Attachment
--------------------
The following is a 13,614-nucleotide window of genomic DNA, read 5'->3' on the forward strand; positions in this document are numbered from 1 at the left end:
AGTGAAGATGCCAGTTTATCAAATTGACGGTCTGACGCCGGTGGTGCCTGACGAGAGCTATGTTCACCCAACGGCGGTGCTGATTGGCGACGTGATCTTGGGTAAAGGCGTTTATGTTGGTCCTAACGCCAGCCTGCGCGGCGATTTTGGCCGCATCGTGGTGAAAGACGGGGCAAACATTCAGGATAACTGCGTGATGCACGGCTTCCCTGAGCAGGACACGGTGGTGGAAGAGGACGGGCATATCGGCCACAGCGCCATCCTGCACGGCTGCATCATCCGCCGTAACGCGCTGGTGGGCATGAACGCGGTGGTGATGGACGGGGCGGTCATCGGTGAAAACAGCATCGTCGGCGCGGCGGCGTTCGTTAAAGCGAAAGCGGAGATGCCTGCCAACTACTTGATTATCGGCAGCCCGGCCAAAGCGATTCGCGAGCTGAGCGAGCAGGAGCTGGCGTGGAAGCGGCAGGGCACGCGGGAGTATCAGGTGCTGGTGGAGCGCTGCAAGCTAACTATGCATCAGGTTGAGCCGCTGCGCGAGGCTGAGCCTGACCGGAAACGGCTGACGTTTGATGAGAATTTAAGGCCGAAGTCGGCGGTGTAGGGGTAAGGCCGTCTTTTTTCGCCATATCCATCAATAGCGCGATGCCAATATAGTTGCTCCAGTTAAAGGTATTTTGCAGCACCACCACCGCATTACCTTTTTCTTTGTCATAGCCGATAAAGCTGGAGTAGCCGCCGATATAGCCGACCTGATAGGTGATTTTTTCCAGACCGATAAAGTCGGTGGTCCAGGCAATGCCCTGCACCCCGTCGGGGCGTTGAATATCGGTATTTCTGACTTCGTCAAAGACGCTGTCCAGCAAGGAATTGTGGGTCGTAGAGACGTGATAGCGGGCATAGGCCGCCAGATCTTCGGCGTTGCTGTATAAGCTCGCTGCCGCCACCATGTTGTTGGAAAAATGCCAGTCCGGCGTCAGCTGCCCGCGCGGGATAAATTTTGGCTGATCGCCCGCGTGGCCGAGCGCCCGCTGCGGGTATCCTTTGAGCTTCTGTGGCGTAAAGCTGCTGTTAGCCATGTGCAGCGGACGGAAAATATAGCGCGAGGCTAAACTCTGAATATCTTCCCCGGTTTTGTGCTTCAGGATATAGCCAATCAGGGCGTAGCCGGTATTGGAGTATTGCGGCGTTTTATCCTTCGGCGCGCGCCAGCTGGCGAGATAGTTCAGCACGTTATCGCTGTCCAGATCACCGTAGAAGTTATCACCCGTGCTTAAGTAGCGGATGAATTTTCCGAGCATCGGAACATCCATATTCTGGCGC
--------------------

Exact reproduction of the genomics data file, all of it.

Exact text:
The following is a 13,614-nucleotide window of genomic DNA, read 5'->3' on the forward strand; positions in this document are numbered from 1 at the left end:
AGTGAAGATGCCAGTTTATCAAATTGACGGTCTGACGCCGGTGGTGCCTGACGAGAGCTATGTTCACCCAACGGCGGTGCTGATTGGCGACGTGATCTTGGGTAAAGGCGTTTATGTTGGTCCTAACGCCAGCCTGCGCGGCGATTTTGGCCGCATCGTGGTGAAAGACGGGGCAAACATTCAGGATAACTGCGTGATGCACGGCTTCCCTGAGCAGGACACGGTGGTGGAAGAGGACGGGCATATCGGCCACAGCGCCATCCTGCACGGCTGCATCATCCGCCGTAACGCGCTGGTGGGCATGAACGCGGTGGTGATGGACGGGGCGGTCATCGGTGAAAACAGCATCGTCGGCGCGGCGGCGTTCGTTAAAGCGAAAGCGGAGATGCCTGCCAACTACTTGATTATCGGCAGCCCGGCCAAAGCGATTCGCGAGCTGAGCGAGCAGGAGCTGGCGTGGAAGCGGCAGGGCACGCGGGAGTATCAGGTGCTGGTGGAGCGCTGCAAGCTAACTATGCATCAGGTTGAGCCGCTGCGCGAGGCTGAGCCTGACCGGAAACGGCTGACGTTTGATGAGAATTTAAGGCCGAAGTCGGCGGTGTAGGGGTAAGGCCGTCTTTTTTCGCCATATCCATCAATAGCGCGATGCCAATATAGTTGCTCCAGTTAAAGGTATTTTGCAGCACCACCACCGCATTACCTTTTTCTTTGTCATAGCCGATAAAGCTGGAGTAGCCGCCGATATAGCCGACCTGATAGGTGATTTTTTCCAGACCGATAAAGTCGGTGGTCCAGGCAATGCCCTGCACCCCGTCGGGGCGTTGAATATCGGTATTTCTGACTTCGTCAAAGACGCTGTCCAGCAAGGAATTGTGGGTCGTAGAGACGTGATAGCGGGCATAGGCCGCCAGATCTTCGGCGTTGCTGTATAAGCTCGCTGCCGCCACCATGTTGTTGGAAAAATGCCAGTCCGGCGTCAGCTGCCCGCGCGGGATAAATTTTGGCTGATCGCCCGCGTGGCCGAGCGCCCGCTGCGGGTATCCTTTGAGCTTCTGTGGCGTAAAGCTGCTGTTAGCCATGTGCAGCGGACGGAAAATATAGCGCGAGGCTAAACTCTGAATATCTTCCCCGGTTTTGTGCTTCAGGATATAGCCAATCAGGGCGTAGCCGGTATTGGAGTATTGCGGCGTTTTATCCTTCGGCGCGCGCCAGCTGGCGAGATAGTTCAGCACGTTATCGCTGTCCAGATCACCGTAGAAGTTATCACCCGTGCTTAAGTAGCGGATGAATTTTCCGAGCATCGGAACATCCATATTCTGGCGC